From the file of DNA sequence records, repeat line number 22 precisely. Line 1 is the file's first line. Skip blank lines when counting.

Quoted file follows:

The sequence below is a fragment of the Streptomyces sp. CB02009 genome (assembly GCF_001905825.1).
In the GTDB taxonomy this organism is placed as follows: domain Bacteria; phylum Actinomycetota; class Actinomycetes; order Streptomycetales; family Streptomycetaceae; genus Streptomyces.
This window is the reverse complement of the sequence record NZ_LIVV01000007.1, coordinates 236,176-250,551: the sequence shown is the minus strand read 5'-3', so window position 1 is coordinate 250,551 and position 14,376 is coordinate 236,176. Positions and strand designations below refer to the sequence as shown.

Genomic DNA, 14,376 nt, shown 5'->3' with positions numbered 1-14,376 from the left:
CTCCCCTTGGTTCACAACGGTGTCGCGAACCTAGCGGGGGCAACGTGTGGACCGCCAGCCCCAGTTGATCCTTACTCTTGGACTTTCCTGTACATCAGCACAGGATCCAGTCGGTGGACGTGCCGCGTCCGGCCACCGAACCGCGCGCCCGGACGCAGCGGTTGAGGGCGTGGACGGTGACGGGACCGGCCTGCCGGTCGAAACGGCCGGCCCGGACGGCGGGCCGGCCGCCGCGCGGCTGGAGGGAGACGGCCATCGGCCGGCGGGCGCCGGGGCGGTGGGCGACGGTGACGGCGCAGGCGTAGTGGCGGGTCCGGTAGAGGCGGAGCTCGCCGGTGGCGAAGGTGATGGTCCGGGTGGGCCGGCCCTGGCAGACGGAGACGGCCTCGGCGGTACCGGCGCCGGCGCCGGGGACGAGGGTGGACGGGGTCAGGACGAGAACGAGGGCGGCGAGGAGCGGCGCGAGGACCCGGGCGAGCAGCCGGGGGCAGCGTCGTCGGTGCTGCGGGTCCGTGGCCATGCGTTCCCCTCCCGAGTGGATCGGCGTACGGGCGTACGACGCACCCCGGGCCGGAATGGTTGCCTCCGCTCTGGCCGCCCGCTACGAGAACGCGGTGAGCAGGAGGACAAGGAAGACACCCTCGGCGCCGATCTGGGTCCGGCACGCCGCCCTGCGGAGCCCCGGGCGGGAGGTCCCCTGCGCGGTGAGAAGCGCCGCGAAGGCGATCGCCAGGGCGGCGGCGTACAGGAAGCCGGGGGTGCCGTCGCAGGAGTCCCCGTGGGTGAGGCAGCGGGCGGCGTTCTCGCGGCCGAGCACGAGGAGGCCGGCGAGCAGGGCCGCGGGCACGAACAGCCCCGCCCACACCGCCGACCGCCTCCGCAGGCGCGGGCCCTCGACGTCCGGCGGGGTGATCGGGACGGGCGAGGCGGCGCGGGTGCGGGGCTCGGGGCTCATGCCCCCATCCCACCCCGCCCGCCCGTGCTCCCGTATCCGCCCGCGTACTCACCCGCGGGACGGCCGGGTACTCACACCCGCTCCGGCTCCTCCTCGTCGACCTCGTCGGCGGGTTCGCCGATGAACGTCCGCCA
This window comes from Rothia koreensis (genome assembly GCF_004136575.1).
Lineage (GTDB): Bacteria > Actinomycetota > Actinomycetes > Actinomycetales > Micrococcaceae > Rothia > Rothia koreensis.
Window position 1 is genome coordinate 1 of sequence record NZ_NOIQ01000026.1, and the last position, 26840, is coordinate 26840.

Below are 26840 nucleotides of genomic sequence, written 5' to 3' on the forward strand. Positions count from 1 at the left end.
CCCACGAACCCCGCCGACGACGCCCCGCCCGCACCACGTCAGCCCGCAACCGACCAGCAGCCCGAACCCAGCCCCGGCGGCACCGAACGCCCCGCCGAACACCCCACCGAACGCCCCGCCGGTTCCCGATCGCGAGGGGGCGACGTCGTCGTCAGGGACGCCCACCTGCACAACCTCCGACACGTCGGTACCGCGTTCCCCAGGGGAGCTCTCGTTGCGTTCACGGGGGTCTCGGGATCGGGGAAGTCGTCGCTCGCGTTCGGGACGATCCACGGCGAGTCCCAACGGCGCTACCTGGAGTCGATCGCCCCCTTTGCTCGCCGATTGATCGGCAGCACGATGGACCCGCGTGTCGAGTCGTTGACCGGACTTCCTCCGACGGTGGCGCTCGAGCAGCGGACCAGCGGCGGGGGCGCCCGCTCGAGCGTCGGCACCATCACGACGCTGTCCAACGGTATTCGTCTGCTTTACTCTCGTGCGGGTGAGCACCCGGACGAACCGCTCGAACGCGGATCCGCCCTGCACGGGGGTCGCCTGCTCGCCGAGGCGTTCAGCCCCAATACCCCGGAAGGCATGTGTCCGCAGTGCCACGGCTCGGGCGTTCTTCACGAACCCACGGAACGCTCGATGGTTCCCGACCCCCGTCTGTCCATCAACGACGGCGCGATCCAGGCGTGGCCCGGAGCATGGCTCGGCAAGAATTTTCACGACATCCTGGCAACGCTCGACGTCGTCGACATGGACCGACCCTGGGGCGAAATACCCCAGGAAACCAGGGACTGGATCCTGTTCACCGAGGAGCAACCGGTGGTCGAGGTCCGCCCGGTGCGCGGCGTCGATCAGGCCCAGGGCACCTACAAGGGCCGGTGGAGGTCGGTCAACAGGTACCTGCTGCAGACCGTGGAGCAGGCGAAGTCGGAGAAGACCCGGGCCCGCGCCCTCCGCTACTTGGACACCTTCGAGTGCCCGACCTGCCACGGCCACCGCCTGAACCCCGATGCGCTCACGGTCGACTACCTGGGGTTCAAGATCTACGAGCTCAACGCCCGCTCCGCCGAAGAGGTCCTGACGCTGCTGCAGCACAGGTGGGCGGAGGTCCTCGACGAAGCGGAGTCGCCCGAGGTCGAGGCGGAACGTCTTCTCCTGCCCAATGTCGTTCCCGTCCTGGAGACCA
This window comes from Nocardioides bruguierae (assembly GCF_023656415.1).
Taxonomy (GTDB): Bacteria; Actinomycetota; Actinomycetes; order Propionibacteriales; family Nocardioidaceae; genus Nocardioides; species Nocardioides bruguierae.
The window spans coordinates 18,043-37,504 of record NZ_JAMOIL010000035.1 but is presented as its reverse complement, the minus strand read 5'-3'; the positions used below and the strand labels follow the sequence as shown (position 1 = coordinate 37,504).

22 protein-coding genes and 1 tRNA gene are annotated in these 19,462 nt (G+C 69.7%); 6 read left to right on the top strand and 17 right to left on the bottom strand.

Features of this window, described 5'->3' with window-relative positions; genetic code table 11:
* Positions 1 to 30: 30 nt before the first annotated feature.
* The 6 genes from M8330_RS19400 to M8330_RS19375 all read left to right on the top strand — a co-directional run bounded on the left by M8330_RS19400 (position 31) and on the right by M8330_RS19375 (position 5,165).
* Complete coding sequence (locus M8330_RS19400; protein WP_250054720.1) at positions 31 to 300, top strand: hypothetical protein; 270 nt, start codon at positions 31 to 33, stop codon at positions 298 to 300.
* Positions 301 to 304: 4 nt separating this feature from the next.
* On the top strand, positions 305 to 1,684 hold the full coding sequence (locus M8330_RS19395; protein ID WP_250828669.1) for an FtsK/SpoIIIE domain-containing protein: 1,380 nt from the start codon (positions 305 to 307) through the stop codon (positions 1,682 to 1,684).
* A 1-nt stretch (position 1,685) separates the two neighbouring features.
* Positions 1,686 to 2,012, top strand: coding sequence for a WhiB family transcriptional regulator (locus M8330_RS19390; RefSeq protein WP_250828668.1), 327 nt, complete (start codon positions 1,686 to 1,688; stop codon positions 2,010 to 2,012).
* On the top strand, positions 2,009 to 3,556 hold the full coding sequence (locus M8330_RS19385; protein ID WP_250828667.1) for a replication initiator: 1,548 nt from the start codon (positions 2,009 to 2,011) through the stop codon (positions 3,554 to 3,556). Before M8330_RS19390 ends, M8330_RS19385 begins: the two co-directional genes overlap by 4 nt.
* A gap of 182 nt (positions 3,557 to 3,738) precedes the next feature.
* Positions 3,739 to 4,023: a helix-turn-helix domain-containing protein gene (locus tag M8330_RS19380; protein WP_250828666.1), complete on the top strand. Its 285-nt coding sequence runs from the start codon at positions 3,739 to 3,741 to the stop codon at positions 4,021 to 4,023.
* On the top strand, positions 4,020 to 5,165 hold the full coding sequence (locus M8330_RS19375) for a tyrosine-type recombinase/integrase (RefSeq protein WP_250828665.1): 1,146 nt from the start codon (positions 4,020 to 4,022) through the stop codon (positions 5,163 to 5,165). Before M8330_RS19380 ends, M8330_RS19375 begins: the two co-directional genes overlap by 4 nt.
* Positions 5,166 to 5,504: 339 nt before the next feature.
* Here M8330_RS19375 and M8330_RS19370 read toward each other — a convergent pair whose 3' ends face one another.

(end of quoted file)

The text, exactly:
* Positions 1,686 to 2,012, top strand: coding sequence for a WhiB family transcriptional regulator (locus M8330_RS19390; RefSeq protein WP_250828668.1), 327 nt, complete (start codon positions 1,686 to 1,688; stop codon positions 2,010 to 2,012).